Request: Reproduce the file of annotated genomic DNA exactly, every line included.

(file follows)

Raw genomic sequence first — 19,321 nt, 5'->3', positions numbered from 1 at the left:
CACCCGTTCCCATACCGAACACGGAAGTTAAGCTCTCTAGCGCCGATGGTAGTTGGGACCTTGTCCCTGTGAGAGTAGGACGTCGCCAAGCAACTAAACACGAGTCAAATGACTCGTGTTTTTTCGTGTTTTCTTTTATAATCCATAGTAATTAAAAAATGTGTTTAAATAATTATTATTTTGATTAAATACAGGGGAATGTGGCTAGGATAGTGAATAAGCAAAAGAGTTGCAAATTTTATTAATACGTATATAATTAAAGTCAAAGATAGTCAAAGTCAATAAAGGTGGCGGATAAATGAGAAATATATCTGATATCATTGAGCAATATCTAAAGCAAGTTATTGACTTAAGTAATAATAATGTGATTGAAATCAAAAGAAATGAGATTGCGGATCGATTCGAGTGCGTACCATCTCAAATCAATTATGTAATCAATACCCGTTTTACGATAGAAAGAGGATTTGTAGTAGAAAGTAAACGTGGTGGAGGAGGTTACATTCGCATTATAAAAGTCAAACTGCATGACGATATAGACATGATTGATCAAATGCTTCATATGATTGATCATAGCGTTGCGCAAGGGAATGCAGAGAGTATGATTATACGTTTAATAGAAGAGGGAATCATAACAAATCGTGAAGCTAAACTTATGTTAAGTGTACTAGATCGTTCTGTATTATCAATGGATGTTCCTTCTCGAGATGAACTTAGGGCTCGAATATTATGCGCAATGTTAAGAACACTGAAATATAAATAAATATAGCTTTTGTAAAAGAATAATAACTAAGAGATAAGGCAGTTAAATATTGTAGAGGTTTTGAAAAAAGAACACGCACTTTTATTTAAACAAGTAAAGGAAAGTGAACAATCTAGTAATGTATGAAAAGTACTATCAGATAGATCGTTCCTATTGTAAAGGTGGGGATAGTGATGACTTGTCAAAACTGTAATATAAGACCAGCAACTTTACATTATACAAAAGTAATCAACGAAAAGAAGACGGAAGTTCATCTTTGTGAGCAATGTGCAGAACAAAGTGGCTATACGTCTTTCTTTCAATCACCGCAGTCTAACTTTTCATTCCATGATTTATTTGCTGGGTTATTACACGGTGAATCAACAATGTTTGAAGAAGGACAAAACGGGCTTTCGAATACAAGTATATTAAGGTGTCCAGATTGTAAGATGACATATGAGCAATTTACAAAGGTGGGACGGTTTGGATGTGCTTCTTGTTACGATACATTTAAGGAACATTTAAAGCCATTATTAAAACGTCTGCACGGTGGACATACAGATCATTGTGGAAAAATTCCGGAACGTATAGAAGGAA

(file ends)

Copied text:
Raw genomic sequence first — 19,321 nt, 5'->3', positions numbered from 1 at the left:
CACCCGTTCCCATACCGAACACGGAAGTTAAGCTCTCTAGCGCCGATGGTAGTTGGGACCTTGTCCCTGTGAGAGTAGGACGTCGCCAAGCAACTAAACACGAGTCAAATGACTCGTGTTTTTTCGTGTTTTCTTTTATAATCCATAGTAATTAAAAAATGTGTTTAAATAATTATTATTTTGATTAAATACAGGGGAATGTGGCTAGGATAGTGAATAAGCAAAAGAGTTGCAAATTTTATTAATACGTATATAATTAAAGTCAAAGATAGTCAAAGTCAATAAAGGTGGCGGATAAATGAGAAATATATCTGATATCATTGAGCAATATCTAAAGCAAGTTATTGACTTAAGTAATAATAATGTGATTGAAATCAAAAGAAATGAGATTGCGGATCGATTCGAGTGCGTACCATCTCAAATCAATTATGTAATCAATACCCGTTTTACGATAGAAAGAGGATTTGTAGTAGAAAGTAAACGTGGTGGAGGAGGTTACATTCGCATTATAAAAGTCAAACTGCATGACGATATAGACATGATTGATCAAATGCTTCATATGATTGATCATAGCGTTGCGCAAGGGAATGCAGAGAGTATGATTATACGTTTAATAGAAGAGGGAATCATAACAAATCGTGAAGCTAAACTTATGTTAAGTGTACTAGATCGTTCTGTATTATCAATGGATGTTCCTTCTCGAGATGAACTTAGGGCTCGAATATTATGCGCAATGTTAAGAACACTGAAATATAAATAAATATAGCTTTTGTAAAAGAATAATAACTAAGAGATAAGGCAGTTAAATATTGTAGAGGTTTTGAAAAAAGAACACGCACTTTTATTTAAACAAGTAAAGGAAAGTGAACAATCTAGTAATGTATGAAAAGTACTATCAGATAGATCGTTCCTATTGTAAAGGTGGGGATAGTGATGACTTGTCAAAACTGTAATATAAGACCAGCAACTTTACATTATACAAAAGTAATCAACGAAAAGAAGACGGAAGTTCATCTTTGTGAGCAATGTGCAGAACAAAGTGGCTATACGTCTTTCTTTCAATCACCGCAGTCTAACTTTTCATTCCATGATTTATTTGCTGGGTTATTACACGGTGAATCAACAATGTTTGAAGAAGGACAAAACGGGCTTTCGAATACAAGTATATTAAGGTGTCCAGATTGTAAGATGACATATGAGCAATTTACAAAGGTGGGACGGTTTGGATGTGCTTCTTGTTACGATACATTTAAGGAACATTTAAAGCCATTATTAAAACGTCTGCACGGTGGACATACAGATCATTGTGGAAAAATTCCGGAACGTATAGAAGGAA